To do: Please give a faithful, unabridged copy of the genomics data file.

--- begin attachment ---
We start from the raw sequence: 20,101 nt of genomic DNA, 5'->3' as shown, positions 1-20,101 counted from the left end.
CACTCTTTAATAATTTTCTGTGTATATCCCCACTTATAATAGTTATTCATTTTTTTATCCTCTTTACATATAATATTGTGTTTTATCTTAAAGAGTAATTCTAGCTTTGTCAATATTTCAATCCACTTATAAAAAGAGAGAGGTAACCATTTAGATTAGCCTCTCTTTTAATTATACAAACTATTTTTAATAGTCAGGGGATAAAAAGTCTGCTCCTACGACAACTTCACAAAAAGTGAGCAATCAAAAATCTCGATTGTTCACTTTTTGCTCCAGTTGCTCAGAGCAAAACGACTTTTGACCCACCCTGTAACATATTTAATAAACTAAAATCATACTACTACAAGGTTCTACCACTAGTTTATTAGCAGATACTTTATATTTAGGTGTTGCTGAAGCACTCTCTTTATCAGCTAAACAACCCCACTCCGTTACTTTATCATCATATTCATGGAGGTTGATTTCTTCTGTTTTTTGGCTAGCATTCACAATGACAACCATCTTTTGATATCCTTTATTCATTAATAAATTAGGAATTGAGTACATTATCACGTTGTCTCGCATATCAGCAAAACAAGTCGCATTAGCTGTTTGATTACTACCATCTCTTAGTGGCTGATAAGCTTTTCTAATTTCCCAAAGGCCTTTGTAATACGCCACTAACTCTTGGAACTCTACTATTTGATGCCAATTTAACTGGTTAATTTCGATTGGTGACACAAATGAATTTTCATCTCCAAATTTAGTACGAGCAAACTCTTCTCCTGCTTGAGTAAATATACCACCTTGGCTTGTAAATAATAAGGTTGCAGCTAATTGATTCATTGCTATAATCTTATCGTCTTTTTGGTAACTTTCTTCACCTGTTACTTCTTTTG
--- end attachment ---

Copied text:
We start from the raw sequence: 20,101 nt of genomic DNA, 5'->3' as shown, positions 1-20,101 counted from the left end.
CACTCTTTAATAATTTTCTGTGTATATCCCCACTTATAATAGTTATTCATTTTTTTATCCTCTTTACATATAATATTGTGTTTTATCTTAAAGAGTAATTCTAGCTTTGTCAATATTTCAATCCACTTATAAAAAGAGAGAGGTAACCATTTAGATTAGCCTCTCTTTTAATTATACAAACTATTTTTAATAGTCAGGGGATAAAAAGTCTGCTCCTACGACAACTTCACAAAAAGTGAGCAATCAAAAATCTCGATTGTTCACTTTTTGCTCCAGTTGCTCAGAGCAAAACGACTTTTGACCCACCCTGTAACATATTTAATAAACTAAAATCATACTACTACAAGGTTCTACCACTAGTTTATTAGCAGATACTTTATATTTAGGTGTTGCTGAAGCACTCTCTTTATCAGCTAAACAACCCCACTCCGTTACTTTATCATCATATTCATGGAGGTTGATTTCTTCTGTTTTTTGGCTAGCATTCACAATGACAACCATCTTTTGATATCCTTTATTCATTAATAAATTAGGAATTGAGTACATTATCACGTTGTCTCGCATATCAGCAAAACAAGTCGCATTAGCTGTTTGATTACTACCATCTCTTAGTGGCTGATAAGCTTTTCTAATTTCCCAAAGGCCTTTGTAATACGCCACTAACTCTTGGAACTCTACTATTTGATGCCAATTTAACTGGTTAATTTCGATTGGTGACACAAATGAATTTTCATCTCCAAATTTAGTACGAGCAAACTCTTCTCCTGCTTGAGTAAATATACCACCTTGGCTTGTAAATAATAAGGTTGCAGCTAATTGATTCATTGCTATAATCTTATCGTCTTTTTGGTAACTTTCTTCACCTGTTACTTCTTTTG